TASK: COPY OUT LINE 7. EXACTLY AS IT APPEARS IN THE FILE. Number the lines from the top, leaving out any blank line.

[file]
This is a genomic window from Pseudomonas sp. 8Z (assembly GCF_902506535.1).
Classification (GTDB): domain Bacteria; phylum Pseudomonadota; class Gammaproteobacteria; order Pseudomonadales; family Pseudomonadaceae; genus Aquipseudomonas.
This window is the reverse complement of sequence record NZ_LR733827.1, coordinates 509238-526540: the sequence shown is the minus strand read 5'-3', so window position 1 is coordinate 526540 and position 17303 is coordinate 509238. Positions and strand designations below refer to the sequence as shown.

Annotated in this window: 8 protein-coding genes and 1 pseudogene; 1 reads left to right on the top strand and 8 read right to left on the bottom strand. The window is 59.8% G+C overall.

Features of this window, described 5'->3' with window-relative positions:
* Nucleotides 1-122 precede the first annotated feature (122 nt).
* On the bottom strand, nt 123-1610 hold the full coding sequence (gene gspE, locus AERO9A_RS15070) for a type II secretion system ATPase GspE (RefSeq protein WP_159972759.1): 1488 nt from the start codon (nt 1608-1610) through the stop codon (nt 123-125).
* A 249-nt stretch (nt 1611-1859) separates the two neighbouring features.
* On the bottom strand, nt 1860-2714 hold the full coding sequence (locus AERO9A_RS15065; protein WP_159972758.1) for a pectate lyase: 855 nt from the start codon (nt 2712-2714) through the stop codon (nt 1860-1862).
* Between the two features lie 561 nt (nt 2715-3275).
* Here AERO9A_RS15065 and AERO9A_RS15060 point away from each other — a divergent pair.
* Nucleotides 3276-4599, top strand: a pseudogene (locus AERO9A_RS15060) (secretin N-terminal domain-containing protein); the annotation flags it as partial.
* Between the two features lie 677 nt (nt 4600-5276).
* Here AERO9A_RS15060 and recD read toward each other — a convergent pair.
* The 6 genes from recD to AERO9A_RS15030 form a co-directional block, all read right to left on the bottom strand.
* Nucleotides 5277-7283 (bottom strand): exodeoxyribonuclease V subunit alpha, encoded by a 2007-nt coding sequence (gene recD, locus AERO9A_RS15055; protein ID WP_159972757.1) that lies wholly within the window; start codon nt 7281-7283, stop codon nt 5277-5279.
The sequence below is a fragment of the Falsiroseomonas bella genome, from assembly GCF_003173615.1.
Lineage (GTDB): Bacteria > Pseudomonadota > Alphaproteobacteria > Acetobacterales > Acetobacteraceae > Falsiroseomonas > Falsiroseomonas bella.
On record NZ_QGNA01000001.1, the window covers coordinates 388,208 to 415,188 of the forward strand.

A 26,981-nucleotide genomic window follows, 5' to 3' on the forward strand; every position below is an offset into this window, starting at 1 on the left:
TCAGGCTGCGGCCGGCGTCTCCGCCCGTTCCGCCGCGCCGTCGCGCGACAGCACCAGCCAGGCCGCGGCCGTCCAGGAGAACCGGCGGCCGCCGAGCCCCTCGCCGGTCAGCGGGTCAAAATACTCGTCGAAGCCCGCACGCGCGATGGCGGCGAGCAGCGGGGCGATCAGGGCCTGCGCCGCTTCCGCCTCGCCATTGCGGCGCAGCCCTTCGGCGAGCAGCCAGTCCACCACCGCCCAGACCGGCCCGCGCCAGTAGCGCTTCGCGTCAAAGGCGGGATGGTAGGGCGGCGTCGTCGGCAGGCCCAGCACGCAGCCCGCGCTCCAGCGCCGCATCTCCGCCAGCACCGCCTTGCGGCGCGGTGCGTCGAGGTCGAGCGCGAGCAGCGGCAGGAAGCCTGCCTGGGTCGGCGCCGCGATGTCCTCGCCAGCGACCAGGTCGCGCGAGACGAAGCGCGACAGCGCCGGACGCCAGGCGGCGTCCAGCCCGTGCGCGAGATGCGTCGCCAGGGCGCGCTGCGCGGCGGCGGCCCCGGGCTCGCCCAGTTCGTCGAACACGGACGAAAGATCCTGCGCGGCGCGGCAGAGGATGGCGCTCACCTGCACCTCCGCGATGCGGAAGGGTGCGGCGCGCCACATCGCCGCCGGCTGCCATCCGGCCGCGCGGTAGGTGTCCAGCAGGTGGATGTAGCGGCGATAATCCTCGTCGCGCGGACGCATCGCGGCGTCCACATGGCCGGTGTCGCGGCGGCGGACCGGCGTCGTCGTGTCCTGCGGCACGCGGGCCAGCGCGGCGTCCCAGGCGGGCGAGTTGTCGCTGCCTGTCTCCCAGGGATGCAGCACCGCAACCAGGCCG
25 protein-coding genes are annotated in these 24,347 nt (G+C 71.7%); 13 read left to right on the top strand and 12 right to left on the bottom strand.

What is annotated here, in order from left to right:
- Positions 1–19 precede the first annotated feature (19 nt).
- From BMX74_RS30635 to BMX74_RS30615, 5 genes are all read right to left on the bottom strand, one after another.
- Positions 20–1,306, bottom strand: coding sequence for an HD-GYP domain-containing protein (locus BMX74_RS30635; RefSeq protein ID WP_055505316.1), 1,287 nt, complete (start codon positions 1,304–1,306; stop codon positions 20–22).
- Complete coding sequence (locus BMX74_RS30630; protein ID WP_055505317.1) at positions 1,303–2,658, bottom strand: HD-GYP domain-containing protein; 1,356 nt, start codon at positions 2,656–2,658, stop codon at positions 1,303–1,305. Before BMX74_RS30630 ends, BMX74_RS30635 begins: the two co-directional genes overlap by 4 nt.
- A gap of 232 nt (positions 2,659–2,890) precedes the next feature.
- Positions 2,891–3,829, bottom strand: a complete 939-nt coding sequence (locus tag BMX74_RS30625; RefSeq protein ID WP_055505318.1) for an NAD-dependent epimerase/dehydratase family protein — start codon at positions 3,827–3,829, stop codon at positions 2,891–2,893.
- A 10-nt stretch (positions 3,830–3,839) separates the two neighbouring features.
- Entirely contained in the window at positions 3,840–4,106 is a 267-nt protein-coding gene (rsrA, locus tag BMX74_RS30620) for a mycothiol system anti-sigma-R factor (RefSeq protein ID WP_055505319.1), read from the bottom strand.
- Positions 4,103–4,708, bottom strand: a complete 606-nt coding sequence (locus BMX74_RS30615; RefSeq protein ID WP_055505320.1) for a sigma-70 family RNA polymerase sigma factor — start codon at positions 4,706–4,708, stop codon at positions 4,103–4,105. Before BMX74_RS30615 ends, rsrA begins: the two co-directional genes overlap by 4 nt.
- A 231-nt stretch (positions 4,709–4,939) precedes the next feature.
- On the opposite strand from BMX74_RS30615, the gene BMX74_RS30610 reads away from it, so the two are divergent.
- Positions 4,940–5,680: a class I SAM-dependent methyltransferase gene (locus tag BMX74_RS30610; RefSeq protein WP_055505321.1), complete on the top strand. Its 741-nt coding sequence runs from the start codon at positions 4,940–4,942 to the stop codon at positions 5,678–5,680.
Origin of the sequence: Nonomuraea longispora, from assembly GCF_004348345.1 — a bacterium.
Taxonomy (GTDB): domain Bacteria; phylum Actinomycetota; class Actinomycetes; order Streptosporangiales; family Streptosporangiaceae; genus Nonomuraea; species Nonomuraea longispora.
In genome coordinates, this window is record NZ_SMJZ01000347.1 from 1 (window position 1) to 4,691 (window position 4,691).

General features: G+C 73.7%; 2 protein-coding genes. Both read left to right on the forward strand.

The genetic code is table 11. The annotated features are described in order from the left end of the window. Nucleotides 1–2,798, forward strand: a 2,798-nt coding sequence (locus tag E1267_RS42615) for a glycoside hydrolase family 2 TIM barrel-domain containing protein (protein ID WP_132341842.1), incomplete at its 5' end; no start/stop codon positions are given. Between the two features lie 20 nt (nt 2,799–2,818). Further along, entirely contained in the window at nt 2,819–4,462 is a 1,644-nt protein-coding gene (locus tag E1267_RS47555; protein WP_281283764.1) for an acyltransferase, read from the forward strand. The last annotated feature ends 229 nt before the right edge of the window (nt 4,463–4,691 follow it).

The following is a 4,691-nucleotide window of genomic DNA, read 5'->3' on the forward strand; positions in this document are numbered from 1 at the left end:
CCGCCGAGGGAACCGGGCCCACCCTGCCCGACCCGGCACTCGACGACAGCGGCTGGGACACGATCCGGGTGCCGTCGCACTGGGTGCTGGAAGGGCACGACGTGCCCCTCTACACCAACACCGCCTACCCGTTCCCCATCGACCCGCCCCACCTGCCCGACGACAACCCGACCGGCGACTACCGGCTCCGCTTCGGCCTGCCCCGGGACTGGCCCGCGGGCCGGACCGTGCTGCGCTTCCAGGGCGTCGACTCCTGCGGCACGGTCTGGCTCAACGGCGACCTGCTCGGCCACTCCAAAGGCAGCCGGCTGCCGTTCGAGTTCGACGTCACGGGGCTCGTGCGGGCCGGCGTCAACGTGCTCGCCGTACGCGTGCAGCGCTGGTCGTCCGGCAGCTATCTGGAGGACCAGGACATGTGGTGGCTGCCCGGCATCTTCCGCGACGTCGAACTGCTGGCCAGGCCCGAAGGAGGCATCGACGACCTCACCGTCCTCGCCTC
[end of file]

* On the bottom strand, nt 123-1610 hold the full coding sequence (gene gspE, locus AERO9A_RS15070) for a type II secretion system ATPase GspE (RefSeq protein WP_159972759.1): 1488 nt from the start codon (nt 1608-1610) through the stop codon (nt 123-125).